Featured Post

How to Overcome Meeting Anxiety [Tips For Success]

Meetings. For some of us, just hearing that word is enough to trigger waves of dread and anxiety. Our palms get sweaty, our hearts race, our stomachs bubble, and our minds go blank at the thought of having to speak up in a meeting.

Laptop stressed image by HtcHnm
Source: Pixabay

I get it. I've been there (still there, depending on who the meeting is with). I even take a stress-relief supplement (affiliate link) around 30 minutes before a minute to help calm my nerves!

As someone who has dealt with meeting anxiety for years, both in-person and on Google Meet, I know how hard it can be. But with some preparation and self-care, it is possible to get through meetings with less stress. Here are some handy tips for success.

Prepare and Practice

Half the battle is just being prepared. If you know what the meeting is about and have done some thinking about what you want to contribute, it will go much smoother. Jot down an agenda, main talking points, and any questions beforehand. I always take 10-15 minutes before meetings to do this.

Practice saying your part out loud, even if just to yourself in the mirror or to your furry friend (my poor cat has heard more than her fair share of spiels). The more prepared you are, the less anxious you'll feel.

My tabby cat Adah
© A Little Bit Of Me

Remember: You Have Value to Add

With meeting anxiety, it's easy to minimize our own worth and contribution. But chances are, you were invited for a reason—whether it's your expertise, perspective, or to represent a particular group. You deserve to take up space and be heard.

If it helps, write down beforehand why your voice matters or speaks affirmations. Luckily, there are plenty of apps out there that can help!

Focus on Your Breathing

I know I'm not alone in feeling like I forget to breathe properly when anxious! So before and during the meeting, intentionally take some deep belly breaths. During virtual meetings, be sure to mute your microphone to avoid disturbing others.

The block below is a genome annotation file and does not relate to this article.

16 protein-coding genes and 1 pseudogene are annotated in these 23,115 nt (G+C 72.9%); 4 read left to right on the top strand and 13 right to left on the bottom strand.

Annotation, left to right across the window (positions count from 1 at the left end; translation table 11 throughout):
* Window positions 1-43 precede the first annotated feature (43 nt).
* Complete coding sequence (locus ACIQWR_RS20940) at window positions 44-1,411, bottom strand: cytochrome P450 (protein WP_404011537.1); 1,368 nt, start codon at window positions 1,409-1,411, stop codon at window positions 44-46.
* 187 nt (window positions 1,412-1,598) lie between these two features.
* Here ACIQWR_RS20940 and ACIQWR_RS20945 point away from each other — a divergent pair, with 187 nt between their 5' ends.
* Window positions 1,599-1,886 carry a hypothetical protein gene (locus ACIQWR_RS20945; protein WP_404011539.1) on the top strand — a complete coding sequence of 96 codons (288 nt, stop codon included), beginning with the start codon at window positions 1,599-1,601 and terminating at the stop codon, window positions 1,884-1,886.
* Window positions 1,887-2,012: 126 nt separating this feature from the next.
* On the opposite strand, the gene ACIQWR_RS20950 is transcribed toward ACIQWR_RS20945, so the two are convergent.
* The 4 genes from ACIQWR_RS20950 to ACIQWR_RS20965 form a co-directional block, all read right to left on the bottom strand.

Deep breathing activates the parasympathetic nervous system, helping calm your fight-or-flight response.

Ask Questions and Take Notes

Taking notes and asking clarifying questions are great ways to participate without making bold declarations. For in-person meetings, jotting down key points shows you are engaged. Asking thoughtful questions during any type of meeting demonstrates you're listening and interested in the topic.

Limit Video If Possible

For some of us, being on video heightens anxiety exponentially (raising hand frantically). If possible, based on the culture of your workplace, ask if you can keep the video off. Eliminating that self-view box alone can make a huge difference in comfort level.

Luckily, my virtual meetings are 95% offline these days, so it's not something I have to worry about too much. It also means that I can lounge on the couch or in bed during a meeting, which helps to relax me.

Woman Lying on Bed with Laptop and Candle image by Aljona Ovtšinnikova
Source: Pexels

Be Kind to Yourself

At the end of the day, know that some level of nervousness is normal and you're not alone! Give yourself credit for showing up even when it's hard. And try not to fixate on small "mistakes" (I promise most others don't even notice). 

It helps to spend time after doing something enjoyable to reset your mind. I like to take 5-10 minutes to play with my cat, step outside for fresh air, or watch a YouTube video from one of my favorite creators. 

Meetings invoke dread in so many of us. But with time and practice, that nervousness can lessen. Always remember you add value to any meeting by simply being your authentic self. The rest will fall into place. You've got this!


What Others Are Reading

DIY Toys for Indoor Pet Rabbits

Timeless Truths Bible: Beautiful Artistry and Commentary

Take Control of Your Social Media Habit: 10 Signs and Tips